• Give the gym a dry run: Reputable gyms will let you try them out for a week or so. Take advantage of this, to truly see whether you like it and will want to return again and again.

Home Gym

Why you'll be more likely to stick to your resolution if you create your own gym: You'll take pride in what you've created and you don't have to leave the house to get a good workout.

Why you won't: Depending on how much space you have to dedicate to a gym, it's easy to get distracted. Can you set up a tiny fitness studio in the basement or will you have to work out with a fitness video in your living room when your kids could walk by any time and make demands of you?

Why it could cost you more than you think: If you are not average height, you may find that equipment sold at mainstream retailers will not work for you and you may need to go to a specialty (pricier) store.

Be warned: Don't get yourself into debt by quickly buying up a bunch of dumbbells and expensive exercise machines that will end up becoming clothing racks. Start your purchases off slowly and gauge your interest in sticking to the exercise habit.

Since you'll be (hopefully) using your equipment a lot, shop around for quality as well as possible deals. Many people have come before you, trying to set up their own gym spaces, and have failed, so look at Craigslist and the Salvation Army or Goodwill for workable equipment. Many discount department stores sell loads of accessories these days at great prices. For the basics, you need a jump rope ($10), resistance bands ($25), medicine balls ($40), and free weights and dumbbells ($25-150 depending on how many you buy).

A mid-level treadmill, elliptical, and tread climber all average approximately $1,000. Lower-level options like a recumbent bicycle or an indoor bicycle trainer could leave you with the budget to expand the comfort of your home gym with a stereo, an exercise bench, floor mats, and a portable heater/cooler system. Also consider these tips for saving money on your home gym:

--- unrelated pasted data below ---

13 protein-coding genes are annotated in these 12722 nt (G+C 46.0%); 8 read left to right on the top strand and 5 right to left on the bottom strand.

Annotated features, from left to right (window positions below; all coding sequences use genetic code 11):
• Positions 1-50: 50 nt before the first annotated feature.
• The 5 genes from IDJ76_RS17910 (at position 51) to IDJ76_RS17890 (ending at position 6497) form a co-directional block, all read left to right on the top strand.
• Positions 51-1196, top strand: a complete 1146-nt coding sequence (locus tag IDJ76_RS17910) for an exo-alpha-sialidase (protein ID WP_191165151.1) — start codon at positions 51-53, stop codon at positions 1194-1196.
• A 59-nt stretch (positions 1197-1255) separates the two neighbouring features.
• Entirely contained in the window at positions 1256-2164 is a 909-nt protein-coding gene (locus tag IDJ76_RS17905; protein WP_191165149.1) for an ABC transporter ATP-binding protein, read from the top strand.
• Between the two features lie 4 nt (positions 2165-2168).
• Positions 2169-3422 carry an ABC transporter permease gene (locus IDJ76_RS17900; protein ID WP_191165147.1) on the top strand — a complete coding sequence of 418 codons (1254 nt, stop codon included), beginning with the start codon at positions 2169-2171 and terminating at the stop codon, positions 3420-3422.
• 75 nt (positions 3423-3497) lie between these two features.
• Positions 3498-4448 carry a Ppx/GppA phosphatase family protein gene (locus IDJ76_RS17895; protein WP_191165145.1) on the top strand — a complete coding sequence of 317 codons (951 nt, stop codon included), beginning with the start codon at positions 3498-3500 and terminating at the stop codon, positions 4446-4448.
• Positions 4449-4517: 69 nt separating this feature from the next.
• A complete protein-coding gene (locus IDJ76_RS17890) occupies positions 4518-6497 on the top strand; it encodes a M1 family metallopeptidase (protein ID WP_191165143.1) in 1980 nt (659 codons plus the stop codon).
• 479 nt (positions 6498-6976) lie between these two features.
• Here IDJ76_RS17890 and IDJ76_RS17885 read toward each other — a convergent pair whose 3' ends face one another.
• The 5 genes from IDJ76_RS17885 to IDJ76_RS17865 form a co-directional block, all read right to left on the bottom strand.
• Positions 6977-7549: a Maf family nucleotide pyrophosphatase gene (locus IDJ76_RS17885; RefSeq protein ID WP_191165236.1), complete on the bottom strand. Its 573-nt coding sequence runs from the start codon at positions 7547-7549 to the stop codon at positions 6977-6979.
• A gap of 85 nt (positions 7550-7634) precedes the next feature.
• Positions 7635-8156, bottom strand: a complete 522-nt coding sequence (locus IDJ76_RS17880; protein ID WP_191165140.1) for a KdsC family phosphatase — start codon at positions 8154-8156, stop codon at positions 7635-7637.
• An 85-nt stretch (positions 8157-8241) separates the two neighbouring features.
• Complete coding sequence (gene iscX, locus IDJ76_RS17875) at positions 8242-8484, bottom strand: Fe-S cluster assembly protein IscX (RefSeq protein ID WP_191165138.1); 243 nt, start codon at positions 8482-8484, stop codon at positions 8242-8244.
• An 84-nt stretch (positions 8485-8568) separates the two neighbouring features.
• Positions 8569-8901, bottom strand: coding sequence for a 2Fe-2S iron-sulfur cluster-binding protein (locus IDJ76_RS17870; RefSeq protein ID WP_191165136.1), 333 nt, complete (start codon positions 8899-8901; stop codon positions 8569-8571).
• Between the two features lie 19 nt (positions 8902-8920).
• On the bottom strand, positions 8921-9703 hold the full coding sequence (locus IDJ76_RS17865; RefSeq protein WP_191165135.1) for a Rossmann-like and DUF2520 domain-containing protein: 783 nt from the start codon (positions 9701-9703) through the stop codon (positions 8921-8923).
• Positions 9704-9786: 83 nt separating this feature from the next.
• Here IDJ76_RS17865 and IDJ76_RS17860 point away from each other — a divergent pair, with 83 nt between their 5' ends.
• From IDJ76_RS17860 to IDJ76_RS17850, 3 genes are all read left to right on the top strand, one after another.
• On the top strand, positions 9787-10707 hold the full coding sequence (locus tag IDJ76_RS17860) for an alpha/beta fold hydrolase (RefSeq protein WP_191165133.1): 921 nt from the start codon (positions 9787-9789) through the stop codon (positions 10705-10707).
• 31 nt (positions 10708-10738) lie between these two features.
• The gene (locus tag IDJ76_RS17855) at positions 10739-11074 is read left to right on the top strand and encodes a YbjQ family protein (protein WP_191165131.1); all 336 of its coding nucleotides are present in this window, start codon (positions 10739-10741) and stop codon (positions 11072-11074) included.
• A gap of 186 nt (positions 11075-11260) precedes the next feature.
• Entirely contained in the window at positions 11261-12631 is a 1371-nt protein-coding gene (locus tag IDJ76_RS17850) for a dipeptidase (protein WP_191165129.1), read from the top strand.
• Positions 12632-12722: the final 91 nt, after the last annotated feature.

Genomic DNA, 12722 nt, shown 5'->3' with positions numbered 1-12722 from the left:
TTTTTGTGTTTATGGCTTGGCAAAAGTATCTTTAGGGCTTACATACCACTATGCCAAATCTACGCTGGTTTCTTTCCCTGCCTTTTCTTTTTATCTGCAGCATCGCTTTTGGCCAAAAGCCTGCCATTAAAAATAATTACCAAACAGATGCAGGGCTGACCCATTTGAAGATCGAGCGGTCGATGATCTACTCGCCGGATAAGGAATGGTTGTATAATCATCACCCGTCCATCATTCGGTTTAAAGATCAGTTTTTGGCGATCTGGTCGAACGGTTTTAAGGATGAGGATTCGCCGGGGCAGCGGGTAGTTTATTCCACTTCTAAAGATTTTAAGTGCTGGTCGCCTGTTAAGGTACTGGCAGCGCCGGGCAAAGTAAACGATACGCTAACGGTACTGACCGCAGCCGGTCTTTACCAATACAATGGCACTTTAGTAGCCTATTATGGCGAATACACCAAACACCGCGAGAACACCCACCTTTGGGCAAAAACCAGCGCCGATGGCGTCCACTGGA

• Get your own personal trainer. If you don't have the money to invest in a trainer who charges by the hour, put one in your house. Exercise DVDs can be purchased for $10 or even less, and you could also find some free ones on YouTube.

  • Check your employer's wellness plan: Health insurance plans tend to reimburse only for gym memberships - not for fitness classes or personal trainers. But some exercise-related equipment, like orthopedic sneakers, may qualify under your employer's flexible spending plans. Check the fine print to see if any of your purchases would qualify.

  • Keep your receipts: Register your products for their warranties. If you've done your homework, they should last for a long time.

  • Feeling lonely in your basement?: Invite a friend over. Or look to your local recreation department for cheap exercise classes. Variety in what you do may help you keep the healthy habit going longer (possibly forever).

Saving money and losing weight don't have to be opposing concepts, as long as you are truly dedicated to making your fitness plan work. If you are committed to getting fit and know what it will cost to keep you committed - whether it's a weekly Zumba class, a biweekly body-pumping session, or just a daily jog around the block - it may be worth spending some money. Only you can answer that.